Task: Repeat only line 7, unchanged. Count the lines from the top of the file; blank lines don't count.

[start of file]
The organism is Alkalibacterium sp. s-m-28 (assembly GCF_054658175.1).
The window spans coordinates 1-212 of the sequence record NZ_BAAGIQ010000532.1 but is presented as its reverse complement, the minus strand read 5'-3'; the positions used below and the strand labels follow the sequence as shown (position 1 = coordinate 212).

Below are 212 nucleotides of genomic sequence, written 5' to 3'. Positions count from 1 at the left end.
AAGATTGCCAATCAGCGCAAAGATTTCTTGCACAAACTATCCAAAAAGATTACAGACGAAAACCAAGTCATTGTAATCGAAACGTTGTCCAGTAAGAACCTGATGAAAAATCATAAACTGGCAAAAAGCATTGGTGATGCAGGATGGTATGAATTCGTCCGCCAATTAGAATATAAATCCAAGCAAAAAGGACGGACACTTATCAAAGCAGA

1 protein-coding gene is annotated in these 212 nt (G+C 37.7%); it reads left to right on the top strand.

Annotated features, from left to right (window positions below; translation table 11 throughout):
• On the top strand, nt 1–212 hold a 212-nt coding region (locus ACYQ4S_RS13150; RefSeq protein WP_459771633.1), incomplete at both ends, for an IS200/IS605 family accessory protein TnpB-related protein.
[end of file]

• On the top strand, nt 1–212 hold a 212-nt coding region (locus ACYQ4S_RS13150; RefSeq protein WP_459771633.1), incomplete at both ends, for an IS200/IS605 family accessory protein TnpB-related protein.